Hospice Family Care paid $3.7 million to resolve allegations that the company by submitted claims for payment for patients who were either completely or partially hospice ineligible, or were provided a higher level of hospice care than was necessary or allowable.
Orthofix paid $42 million to resolve civil and criminal liability relating to sales of its bone growth stimulators. The settlement included $34.2 million to settle FCA allegations and a $7.7 million criminal fine. Orthofix Inc. agreed to plead guilty to a felony of obstruction of a federal audit, and to pay the criminal fine. The Company’s criminal guilty pleas involved its failure to disclose information about its practices regarding certificates of medical necessity to a Medicare contractor during a June 2008 audit. Five individual Orthofix employees previously plead guilty to criminal charges.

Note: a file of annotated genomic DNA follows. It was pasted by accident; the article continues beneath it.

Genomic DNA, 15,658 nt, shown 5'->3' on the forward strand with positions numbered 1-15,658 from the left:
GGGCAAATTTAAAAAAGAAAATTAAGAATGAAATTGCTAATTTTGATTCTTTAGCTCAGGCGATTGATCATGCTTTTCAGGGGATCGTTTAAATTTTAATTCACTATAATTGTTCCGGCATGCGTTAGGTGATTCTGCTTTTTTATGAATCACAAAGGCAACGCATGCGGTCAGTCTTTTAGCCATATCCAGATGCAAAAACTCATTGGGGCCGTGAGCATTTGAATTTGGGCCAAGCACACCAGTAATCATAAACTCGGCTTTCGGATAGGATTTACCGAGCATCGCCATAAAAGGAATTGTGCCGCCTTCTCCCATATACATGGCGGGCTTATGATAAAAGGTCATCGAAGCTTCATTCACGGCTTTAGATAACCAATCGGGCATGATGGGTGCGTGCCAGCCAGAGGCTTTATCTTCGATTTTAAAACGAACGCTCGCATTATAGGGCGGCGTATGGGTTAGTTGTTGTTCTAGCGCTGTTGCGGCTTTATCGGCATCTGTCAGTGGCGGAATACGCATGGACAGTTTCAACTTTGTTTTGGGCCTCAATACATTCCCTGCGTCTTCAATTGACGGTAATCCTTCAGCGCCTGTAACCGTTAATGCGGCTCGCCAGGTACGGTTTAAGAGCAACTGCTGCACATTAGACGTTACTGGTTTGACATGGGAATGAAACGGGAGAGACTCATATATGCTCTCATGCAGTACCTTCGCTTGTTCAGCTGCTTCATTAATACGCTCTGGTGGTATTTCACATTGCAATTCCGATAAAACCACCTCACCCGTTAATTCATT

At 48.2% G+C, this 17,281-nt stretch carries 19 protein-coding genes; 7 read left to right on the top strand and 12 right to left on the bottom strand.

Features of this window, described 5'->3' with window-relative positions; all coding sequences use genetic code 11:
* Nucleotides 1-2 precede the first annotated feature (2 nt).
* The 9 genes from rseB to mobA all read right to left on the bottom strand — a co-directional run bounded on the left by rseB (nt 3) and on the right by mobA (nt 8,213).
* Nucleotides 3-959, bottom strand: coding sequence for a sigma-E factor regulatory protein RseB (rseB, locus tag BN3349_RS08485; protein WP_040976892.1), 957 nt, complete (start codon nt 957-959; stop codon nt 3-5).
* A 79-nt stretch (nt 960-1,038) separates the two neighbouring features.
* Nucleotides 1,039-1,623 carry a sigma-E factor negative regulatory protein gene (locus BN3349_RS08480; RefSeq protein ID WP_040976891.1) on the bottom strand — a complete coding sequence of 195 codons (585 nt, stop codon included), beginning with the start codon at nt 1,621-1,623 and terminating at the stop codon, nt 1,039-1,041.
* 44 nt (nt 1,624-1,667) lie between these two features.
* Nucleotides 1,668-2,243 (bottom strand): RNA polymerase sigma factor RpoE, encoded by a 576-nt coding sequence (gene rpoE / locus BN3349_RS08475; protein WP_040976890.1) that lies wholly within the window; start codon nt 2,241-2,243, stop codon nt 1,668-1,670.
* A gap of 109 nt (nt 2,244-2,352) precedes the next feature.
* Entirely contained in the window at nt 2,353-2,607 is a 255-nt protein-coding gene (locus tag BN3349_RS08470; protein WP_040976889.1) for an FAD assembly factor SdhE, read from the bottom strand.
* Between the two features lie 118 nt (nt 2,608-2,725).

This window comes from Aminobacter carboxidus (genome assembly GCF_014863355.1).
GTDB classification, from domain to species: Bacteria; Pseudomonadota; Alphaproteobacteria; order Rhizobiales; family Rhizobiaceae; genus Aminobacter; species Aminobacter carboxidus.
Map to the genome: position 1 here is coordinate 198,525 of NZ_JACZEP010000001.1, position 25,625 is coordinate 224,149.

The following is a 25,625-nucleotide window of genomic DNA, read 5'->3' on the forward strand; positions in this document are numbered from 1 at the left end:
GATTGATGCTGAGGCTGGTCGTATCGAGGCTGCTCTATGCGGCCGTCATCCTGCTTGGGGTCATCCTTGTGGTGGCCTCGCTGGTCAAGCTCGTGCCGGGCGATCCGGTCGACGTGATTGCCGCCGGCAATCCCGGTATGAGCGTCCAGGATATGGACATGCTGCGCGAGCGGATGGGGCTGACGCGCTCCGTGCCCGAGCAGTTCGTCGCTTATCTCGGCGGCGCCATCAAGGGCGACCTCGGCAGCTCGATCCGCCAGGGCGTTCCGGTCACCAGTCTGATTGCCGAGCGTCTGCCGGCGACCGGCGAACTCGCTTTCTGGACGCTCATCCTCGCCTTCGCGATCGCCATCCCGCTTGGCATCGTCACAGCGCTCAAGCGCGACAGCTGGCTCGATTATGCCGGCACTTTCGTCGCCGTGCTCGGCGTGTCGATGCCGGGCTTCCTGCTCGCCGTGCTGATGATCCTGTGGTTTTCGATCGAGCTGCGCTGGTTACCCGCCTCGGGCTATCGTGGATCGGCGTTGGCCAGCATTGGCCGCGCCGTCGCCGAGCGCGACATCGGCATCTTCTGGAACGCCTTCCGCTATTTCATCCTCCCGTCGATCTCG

Christus Spohn Health System paid $5.1 million to resolve whistleblower allegations that six hospitals submitted false claims to Medicare using inpatient codes for procedures that should have been billed under an outpatient code.
Voyager Hospice Care paid $6.1 million to resolve allegations that it submitted or caused the submission of false Medicare claims for beneficiaries who did not have a terminal prognosis of six months or less.
Atlantic Health System Inc. paid $9 million to resolve whistleblowers’ claims that one of its hospitals fraudulently billed Medicare for inpatient care for people who should have been treated as outpatients. The hospital press release states: “Overlook had initially hired the two employees who filed the lawsuit specifically to help ensure that inpatients met admission criteria before claims were submitted to Medicare.”